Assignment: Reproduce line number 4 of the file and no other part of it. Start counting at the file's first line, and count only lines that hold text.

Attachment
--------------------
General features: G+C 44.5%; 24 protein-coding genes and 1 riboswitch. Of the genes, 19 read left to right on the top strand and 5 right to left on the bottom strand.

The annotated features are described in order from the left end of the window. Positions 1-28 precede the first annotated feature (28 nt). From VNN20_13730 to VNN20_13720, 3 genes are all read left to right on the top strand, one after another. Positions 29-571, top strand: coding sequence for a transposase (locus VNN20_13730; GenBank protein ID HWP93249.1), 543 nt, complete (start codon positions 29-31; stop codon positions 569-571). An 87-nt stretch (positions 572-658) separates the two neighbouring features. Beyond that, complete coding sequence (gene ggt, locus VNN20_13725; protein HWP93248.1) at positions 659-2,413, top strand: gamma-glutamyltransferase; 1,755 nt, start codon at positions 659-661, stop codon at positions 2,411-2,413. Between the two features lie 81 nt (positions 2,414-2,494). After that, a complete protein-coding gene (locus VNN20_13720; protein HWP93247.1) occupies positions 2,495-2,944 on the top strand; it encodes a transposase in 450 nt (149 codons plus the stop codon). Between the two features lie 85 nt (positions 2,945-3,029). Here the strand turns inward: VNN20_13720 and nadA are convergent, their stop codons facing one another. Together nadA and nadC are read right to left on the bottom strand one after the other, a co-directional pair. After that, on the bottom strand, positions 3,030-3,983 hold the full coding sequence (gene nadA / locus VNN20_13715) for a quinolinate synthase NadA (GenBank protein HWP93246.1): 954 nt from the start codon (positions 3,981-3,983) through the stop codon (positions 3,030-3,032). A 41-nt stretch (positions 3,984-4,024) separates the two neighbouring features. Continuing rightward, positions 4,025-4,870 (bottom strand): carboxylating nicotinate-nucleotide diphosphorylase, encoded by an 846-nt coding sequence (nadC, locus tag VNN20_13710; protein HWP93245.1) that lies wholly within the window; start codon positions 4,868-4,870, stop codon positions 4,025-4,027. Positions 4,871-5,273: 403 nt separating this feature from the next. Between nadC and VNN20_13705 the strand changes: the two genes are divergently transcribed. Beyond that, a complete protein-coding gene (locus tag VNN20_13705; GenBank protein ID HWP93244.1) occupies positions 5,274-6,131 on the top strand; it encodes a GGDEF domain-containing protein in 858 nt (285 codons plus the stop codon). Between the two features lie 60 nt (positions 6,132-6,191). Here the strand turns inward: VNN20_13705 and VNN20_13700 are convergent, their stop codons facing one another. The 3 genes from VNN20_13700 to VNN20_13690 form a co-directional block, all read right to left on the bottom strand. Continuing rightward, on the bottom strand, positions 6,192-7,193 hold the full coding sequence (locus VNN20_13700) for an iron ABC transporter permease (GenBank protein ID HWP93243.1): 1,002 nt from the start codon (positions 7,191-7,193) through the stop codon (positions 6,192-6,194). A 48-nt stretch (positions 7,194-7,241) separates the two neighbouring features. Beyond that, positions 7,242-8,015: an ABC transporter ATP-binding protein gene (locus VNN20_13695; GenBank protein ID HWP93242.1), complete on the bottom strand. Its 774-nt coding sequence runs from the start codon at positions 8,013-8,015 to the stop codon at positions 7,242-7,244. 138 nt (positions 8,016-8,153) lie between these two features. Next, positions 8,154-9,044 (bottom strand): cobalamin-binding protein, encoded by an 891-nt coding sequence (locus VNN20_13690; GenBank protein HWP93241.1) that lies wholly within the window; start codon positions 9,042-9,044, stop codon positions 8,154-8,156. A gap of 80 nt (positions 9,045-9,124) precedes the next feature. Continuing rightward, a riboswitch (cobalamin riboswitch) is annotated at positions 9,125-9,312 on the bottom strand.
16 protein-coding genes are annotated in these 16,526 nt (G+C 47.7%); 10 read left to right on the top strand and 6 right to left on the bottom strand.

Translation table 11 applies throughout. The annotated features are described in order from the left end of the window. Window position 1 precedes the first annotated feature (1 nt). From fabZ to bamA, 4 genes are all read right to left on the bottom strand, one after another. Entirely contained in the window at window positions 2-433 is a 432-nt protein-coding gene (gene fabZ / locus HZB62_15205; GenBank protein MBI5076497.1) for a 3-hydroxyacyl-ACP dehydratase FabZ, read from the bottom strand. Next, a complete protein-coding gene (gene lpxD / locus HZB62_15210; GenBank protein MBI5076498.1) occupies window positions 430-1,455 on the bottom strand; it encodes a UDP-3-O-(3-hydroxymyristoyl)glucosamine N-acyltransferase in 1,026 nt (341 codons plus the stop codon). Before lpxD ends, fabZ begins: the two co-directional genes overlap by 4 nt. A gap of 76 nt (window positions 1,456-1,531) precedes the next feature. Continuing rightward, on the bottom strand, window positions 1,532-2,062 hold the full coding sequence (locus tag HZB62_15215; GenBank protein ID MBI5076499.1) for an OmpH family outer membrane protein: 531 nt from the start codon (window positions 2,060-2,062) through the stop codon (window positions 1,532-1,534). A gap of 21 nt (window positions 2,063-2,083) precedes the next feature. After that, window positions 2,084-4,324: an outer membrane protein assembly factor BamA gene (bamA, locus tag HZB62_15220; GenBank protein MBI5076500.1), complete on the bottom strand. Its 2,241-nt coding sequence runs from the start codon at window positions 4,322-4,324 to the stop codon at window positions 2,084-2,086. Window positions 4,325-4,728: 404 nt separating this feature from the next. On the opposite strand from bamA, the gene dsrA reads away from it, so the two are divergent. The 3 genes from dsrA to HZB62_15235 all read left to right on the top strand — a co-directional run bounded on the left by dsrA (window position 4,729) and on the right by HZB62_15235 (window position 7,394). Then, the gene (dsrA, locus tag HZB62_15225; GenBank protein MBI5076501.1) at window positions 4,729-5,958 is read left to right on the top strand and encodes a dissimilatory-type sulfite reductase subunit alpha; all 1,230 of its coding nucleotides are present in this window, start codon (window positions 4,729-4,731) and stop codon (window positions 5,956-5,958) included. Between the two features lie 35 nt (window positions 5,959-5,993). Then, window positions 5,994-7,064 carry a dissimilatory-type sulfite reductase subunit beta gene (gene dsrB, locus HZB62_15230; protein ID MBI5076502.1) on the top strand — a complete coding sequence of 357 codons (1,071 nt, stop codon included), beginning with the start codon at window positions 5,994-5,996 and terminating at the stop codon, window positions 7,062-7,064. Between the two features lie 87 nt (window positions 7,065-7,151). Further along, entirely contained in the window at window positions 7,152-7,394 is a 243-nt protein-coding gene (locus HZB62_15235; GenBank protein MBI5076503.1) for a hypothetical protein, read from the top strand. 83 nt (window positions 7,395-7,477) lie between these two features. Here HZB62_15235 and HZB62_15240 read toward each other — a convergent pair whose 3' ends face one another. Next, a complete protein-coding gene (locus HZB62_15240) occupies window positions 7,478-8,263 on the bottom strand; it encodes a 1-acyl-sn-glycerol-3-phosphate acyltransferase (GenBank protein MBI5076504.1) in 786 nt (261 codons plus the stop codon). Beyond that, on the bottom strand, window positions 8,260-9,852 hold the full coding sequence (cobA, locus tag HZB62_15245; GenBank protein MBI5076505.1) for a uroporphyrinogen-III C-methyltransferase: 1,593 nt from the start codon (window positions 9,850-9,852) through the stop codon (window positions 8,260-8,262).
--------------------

Translation table 11 applies throughout. The annotated features are described in order from the left end of the window. Window position 1 precedes the first annotated feature (1 nt). From fabZ to bamA, 4 genes are all read right to left on the bottom strand, one after another. Entirely contained in the window at window positions 2-433 is a 432-nt protein-coding gene (gene fabZ / locus HZB62_15205; GenBank protein MBI5076497.1) for a 3-hydroxyacyl-ACP dehydratase FabZ, read from the bottom strand. Next, a complete protein-coding gene (gene lpxD / locus HZB62_15210; GenBank protein MBI5076498.1) occupies window positions 430-1,455 on the bottom strand; it encodes a UDP-3-O-(3-hydroxymyristoyl)glucosamine N-acyltransferase in 1,026 nt (341 codons plus the stop codon). Before lpxD ends, fabZ begins: the two co-directional genes overlap by 4 nt. A gap of 76 nt (window positions 1,456-1,531) precedes the next feature. Continuing rightward, on the bottom strand, window positions 1,532-2,062 hold the full coding sequence (locus tag HZB62_15215; GenBank protein ID MBI5076499.1) for an OmpH family outer membrane protein: 531 nt from the start codon (window positions 2,060-2,062) through the stop codon (window positions 1,532-1,534). A gap of 21 nt (window positions 2,063-2,083) precedes the next feature. After that, window positions 2,084-4,324: an outer membrane protein assembly factor BamA gene (bamA, locus tag HZB62_15220; GenBank protein MBI5076500.1), complete on the bottom strand. Its 2,241-nt coding sequence runs from the start codon at window positions 4,322-4,324 to the stop codon at window positions 2,084-2,086. Window positions 4,325-4,728: 404 nt separating this feature from the next. On the opposite strand from bamA, the gene dsrA reads away from it, so the two are divergent. The 3 genes from dsrA to HZB62_15235 all read left to right on the top strand — a co-directional run bounded on the left by dsrA (window position 4,729) and on the right by HZB62_15235 (window position 7,394). Then, the gene (dsrA, locus tag HZB62_15225; GenBank protein MBI5076501.1) at window positions 4,729-5,958 is read left to right on the top strand and encodes a dissimilatory-type sulfite reductase subunit alpha; all 1,230 of its coding nucleotides are present in this window, start codon (window positions 4,729-4,731) and stop codon (window positions 5,956-5,958) included. Between the two features lie 35 nt (window positions 5,959-5,993). Then, window positions 5,994-7,064 carry a dissimilatory-type sulfite reductase subunit beta gene (gene dsrB, locus HZB62_15230; protein ID MBI5076502.1) on the top strand — a complete coding sequence of 357 codons (1,071 nt, stop codon included), beginning with the start codon at window positions 5,994-5,996 and terminating at the stop codon, window positions 7,062-7,064. Between the two features lie 87 nt (window positions 7,065-7,151). Further along, entirely contained in the window at window positions 7,152-7,394 is a 243-nt protein-coding gene (locus HZB62_15235; GenBank protein MBI5076503.1) for a hypothetical protein, read from the top strand. 83 nt (window positions 7,395-7,477) lie between these two features. Here HZB62_15235 and HZB62_15240 read toward each other — a convergent pair whose 3' ends face one another. Next, a complete protein-coding gene (locus HZB62_15240) occupies window positions 7,478-8,263 on the bottom strand; it encodes a 1-acyl-sn-glycerol-3-phosphate acyltransferase (GenBank protein MBI5076504.1) in 786 nt (261 codons plus the stop codon). Beyond that, on the bottom strand, window positions 8,260-9,852 hold the full coding sequence (cobA, locus tag HZB62_15245; GenBank protein MBI5076505.1) for a uroporphyrinogen-III C-methyltransferase: 1,593 nt from the start codon (window positions 9,850-9,852) through the stop codon (window positions 8,260-8,262).